So we donned heavy clothing and with big hot mugs of tea, took our seats at the sunset bench to see what would happen.  As is often the case on Seguin, surprises were in store.

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I had intended to grill burgers, but the wind made that prohibitive, so we broiled them instead with bacon and had broccoli and the rest of the roasted beets on the side.  The olive buns Cyndy picked up at Whole Foods toasted up just right to accommodate.

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There was time for more cards and some reading and by ten, we were out for the day.

 

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Raining Cats and Dogs – Hold onto your Hats!

Wednesday, September 30, 2015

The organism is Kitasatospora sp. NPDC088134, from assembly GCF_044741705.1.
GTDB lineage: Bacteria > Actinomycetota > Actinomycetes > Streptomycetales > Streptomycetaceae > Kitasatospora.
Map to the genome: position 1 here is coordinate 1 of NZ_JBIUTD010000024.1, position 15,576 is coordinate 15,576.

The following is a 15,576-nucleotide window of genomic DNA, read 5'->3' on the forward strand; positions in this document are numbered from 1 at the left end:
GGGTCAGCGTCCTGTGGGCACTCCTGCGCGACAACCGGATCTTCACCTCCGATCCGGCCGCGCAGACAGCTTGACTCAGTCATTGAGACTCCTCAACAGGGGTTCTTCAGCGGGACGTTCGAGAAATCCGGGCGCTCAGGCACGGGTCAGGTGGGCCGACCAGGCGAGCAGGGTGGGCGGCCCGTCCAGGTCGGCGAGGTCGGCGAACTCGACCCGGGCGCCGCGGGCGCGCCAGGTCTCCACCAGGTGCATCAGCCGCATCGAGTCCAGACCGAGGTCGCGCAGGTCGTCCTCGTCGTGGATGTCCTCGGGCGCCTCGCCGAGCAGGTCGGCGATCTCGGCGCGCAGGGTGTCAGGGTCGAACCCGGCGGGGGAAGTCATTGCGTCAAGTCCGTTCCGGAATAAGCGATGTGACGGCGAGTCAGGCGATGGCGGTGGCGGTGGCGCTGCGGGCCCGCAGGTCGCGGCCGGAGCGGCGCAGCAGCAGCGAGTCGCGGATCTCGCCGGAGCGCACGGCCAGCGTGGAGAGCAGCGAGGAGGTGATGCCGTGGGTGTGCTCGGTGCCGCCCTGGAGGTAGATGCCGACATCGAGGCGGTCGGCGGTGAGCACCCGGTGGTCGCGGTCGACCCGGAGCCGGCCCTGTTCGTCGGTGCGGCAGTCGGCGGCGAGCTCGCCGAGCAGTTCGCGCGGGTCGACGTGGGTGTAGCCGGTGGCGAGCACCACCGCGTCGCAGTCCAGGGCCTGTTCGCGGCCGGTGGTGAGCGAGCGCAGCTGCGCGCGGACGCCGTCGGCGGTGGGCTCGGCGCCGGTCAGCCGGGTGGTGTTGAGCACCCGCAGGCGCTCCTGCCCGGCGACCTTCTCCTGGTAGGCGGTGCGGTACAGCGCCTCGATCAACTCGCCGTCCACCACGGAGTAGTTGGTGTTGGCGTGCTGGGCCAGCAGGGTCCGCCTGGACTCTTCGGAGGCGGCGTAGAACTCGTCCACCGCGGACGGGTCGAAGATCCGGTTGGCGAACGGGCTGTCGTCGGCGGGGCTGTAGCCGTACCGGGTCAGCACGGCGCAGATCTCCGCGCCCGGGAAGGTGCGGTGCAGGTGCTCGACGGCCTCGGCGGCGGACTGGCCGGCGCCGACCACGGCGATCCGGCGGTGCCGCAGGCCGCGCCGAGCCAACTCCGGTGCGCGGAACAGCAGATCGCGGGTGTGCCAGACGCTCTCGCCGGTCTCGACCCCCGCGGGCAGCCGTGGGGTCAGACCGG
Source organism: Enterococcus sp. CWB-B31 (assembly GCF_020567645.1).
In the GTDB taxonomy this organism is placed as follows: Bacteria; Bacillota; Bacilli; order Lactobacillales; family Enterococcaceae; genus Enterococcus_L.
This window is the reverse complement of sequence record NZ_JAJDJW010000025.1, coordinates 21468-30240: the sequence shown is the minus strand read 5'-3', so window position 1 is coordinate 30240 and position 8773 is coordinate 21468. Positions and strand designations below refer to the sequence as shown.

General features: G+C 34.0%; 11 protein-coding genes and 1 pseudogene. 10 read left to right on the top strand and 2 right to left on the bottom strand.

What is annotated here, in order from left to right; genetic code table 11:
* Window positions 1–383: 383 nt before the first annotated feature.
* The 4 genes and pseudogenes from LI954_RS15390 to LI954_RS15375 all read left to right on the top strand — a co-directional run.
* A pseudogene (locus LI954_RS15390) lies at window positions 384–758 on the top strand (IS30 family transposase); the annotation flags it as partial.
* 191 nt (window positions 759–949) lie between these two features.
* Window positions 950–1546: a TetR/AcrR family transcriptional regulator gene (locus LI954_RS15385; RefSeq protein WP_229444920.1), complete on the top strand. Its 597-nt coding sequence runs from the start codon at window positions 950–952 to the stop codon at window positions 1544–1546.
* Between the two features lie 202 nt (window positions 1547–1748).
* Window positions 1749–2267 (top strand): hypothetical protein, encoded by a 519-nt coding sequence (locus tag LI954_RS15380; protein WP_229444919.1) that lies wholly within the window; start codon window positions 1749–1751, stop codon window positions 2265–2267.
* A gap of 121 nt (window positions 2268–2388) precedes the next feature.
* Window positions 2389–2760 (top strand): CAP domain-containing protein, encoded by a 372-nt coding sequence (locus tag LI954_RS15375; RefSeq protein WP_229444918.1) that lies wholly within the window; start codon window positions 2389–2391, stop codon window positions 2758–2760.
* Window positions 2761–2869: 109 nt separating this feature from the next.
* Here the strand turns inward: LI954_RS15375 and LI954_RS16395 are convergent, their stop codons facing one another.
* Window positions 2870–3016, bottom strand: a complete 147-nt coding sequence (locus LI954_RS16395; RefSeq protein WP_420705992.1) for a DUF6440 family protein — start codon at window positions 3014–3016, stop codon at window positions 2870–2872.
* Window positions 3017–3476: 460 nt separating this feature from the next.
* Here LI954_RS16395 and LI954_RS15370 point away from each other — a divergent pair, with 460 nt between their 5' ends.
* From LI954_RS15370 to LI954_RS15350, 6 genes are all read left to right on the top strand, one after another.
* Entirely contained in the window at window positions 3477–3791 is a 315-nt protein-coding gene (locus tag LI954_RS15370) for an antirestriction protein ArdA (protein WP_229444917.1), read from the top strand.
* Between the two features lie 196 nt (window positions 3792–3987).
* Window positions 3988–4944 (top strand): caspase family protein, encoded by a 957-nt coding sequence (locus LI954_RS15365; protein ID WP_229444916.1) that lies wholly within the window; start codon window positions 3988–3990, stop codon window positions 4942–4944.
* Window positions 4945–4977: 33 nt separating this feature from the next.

The title comes from our weather station.  It actually said that!  Today we saw sustained winds of 24 mph and by nightfall it was up to 28.  I saw that in New York City they are predicting 30 mph winds for Thursday so I guess Joaquin is heading in our direction.  Along with the wind came driving rains in quantities making up for lost time; it’s been so dry.  In Portland there were cars floating around in the streets.

Once again, indoor chores were the order of the day so we began by attacking all the bedroom closets and bureaus:  two on each side of the split duplex.  (Next door, above the museum and gift shop are guest quarters and another bathroom with a composting toilet.) There were sheets, blankets and towels all a jumble.  Going back and forth, this task took much longer than anticipated (three hours) but it was worth it.  We keep telling ourselves that we’ll be grateful when we’re back next May when we come to open up for the season.  I would have taken a photo but who wants to see that.  We’d left the window open in the bathroom next door and everything was soaked.  There were a lot of clean towels to hang on the line in our hall to dry.